Those discussions drag on and we seem to be no closer to any conclusion. My concern about what that conclusion might be was heightened yesterday by the reported comments of the Deputy Prime Minister (Mr Lionel Bowen) to Caucus. The Labor Party has always had to concede that the final word on any decision rests with Caucus. But it has appeared likely that the Cabinet would go to Caucus with a firm decision, a unanimous view. That is the way things normally happen; Cabinet makes a recommendation to the party room and the party room either accepts it or rejects it. But that sort of sensible approach does not seem to be applying.

Responding yesterday to repeated questions from one of his colleagues in the Caucus, the Deputy Prime Minister is reported as saying that Cabinet Ministers would have a free vote in Caucus. This meant that whatever Cabinet decided its members would be free to take a different decision outside Cabinet. That has all the potential that one could imagine for divisions within the Government, a so- called government of unity and solidarity. It is also a clear signal that the Deputy Prime Minister was aware of increasing heat being applied to Cabinet Ministers on this issue. In the event, the Deputy Prime Minister was overruled by the Prime Minister. But the Deputy Prime Minister has been overruled before, on the issue of authority to negotiate new contracts. He was proved right in the end because he did get his way. Maybe he will be proved right in what he said yesterday in the Caucus room, that Cabinet Ministers would have the right of a free vote. Again, it highlights the utter division, confusion and uncertainty that rests within the Government.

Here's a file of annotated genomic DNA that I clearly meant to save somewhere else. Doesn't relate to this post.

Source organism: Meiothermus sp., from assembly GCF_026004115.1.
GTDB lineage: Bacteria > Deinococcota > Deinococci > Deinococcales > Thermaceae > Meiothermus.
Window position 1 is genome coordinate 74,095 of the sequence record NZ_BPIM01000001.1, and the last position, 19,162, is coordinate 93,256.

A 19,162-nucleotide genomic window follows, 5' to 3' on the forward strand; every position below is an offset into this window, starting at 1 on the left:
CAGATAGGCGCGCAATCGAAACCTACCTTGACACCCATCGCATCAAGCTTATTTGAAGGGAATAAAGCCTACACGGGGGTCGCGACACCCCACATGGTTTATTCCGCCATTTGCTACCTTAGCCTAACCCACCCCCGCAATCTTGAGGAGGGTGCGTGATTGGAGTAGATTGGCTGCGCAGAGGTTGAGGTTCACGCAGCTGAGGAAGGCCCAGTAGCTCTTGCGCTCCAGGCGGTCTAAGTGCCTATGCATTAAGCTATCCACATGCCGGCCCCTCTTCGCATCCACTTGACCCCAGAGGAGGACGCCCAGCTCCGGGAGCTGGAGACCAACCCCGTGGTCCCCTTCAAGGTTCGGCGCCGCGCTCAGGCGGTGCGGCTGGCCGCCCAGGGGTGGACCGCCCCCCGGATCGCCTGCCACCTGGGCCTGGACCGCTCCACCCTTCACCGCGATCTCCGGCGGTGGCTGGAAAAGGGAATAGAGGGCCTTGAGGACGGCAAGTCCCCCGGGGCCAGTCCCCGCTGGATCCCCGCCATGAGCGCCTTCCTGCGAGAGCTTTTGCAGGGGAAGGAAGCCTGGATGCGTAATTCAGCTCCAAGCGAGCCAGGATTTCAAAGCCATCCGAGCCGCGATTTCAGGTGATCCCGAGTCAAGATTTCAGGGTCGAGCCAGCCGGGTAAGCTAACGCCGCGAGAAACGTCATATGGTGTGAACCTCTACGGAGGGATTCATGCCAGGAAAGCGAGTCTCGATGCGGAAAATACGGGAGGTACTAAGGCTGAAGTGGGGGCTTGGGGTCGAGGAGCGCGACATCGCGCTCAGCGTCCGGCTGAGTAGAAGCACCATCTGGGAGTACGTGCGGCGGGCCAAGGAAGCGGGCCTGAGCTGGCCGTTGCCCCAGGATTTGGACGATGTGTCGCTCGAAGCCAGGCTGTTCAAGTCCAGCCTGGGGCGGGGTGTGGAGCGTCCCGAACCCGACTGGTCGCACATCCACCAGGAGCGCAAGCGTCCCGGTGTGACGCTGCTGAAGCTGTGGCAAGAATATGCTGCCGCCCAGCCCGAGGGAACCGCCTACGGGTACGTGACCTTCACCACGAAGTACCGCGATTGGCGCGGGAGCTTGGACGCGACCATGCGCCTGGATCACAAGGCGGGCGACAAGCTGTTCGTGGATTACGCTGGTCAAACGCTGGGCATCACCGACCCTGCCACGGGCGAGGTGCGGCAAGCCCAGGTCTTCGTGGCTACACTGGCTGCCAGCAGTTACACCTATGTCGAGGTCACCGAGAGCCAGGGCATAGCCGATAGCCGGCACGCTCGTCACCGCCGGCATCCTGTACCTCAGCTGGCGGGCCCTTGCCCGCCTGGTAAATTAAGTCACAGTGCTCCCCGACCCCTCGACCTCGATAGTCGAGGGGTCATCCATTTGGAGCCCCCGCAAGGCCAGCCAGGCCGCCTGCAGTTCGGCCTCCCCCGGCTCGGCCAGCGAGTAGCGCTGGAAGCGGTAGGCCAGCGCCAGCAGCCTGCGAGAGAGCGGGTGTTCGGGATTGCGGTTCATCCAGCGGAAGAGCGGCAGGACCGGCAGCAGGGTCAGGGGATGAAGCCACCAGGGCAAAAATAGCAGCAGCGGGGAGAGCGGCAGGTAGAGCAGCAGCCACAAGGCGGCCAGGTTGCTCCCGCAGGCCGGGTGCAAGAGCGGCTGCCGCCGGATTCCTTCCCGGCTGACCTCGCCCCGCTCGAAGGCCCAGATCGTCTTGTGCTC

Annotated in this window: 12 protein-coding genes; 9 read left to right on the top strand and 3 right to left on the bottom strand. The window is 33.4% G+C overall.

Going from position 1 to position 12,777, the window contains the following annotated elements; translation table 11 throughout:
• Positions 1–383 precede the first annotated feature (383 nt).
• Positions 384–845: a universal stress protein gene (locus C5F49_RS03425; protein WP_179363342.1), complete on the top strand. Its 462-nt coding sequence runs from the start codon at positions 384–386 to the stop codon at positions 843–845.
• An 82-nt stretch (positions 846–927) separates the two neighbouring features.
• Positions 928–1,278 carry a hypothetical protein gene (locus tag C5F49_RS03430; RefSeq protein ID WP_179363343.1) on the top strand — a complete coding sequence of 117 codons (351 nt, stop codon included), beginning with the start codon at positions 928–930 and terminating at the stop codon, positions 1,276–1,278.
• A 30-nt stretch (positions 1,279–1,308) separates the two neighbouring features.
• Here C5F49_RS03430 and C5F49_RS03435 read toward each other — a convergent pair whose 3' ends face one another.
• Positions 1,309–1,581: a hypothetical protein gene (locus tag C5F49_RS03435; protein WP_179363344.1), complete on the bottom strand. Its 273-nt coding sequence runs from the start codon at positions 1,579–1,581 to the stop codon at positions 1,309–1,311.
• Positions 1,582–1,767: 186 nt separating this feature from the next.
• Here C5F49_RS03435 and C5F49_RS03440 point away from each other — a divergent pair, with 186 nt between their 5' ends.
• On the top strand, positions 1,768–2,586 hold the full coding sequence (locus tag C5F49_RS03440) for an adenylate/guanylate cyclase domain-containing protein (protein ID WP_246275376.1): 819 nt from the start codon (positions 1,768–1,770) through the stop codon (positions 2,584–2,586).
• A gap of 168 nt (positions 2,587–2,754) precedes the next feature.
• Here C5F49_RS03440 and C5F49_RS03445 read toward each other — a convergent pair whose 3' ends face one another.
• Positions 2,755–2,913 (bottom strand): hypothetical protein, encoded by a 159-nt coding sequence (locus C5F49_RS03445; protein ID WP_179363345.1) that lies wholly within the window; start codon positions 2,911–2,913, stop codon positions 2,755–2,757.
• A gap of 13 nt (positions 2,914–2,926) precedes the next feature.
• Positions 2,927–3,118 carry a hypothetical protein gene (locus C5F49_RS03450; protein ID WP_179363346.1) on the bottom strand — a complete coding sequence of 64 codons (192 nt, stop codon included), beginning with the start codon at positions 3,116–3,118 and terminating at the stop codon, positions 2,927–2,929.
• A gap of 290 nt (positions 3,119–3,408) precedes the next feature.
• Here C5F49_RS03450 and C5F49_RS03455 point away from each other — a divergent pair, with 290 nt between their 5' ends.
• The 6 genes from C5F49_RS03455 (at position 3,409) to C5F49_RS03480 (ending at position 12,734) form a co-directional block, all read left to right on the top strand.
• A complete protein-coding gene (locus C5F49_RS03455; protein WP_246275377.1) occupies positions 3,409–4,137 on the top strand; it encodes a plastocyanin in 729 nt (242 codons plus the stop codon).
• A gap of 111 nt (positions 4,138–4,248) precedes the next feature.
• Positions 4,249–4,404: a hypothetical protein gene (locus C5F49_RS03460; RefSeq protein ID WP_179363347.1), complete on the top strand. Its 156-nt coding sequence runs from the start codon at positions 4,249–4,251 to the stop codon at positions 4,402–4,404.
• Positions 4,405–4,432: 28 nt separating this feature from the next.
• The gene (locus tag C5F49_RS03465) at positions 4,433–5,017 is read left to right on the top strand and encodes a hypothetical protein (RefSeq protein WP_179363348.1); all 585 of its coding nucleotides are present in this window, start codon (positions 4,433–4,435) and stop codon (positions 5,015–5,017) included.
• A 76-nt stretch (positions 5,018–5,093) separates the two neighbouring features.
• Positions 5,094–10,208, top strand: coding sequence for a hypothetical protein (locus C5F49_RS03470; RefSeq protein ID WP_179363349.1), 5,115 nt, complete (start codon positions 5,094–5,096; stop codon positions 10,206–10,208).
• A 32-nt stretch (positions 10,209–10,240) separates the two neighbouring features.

I said earlier that I applauded the stand taken by the Prime Minister as far as it went. He has supported the development of Roxby Downs and so do I. He supported the approval of new contracts for Ranger and Nabarlek and so do I. Neither the Prime Minister, nor his colleagues, have openly supported the development of further mines, notably Jabiluka, Koongarra and Yeelirrie, and I regret that. He has not yet accepted the unassailable logic of the fact that uranium from Roxby is no different from uranium from the other three mines that are urgently awaiting approval to go ahead. To the Prime Minister and those in his Party who share his view that under such pressure at the moment it would be difficult to support these projects I say it is disappointing. As I said, the Government's decisions do not go far enough but, of course, we are delighted to see that within the Labor Party there are people such as the honourable member for Kalgoorlie (Mr Campbell) who, in writing to his colleagues on 5 October, expressed my views precisely when he said:

It is my belief that the left has allowed itself to become an irrational blancmange, quivering in whatever mould the middle-class trendies have chosen to pour it.

Equally, I support his statement that:

There is an abundant world supply of uranium: if we do not get into this market we can have no effect on uranium at all. Failure to supply our uranium will not stop one bomb or one nuclear reactor being built.

That is really good stuff. The honourable member for Kalgoorlie-I do not think he could have put it better-continued:

We need a policy of leadership, a policy of development and policy which will enable us to be heard in the world forums and ensure that nuclear energy is used only for peaceful purposes.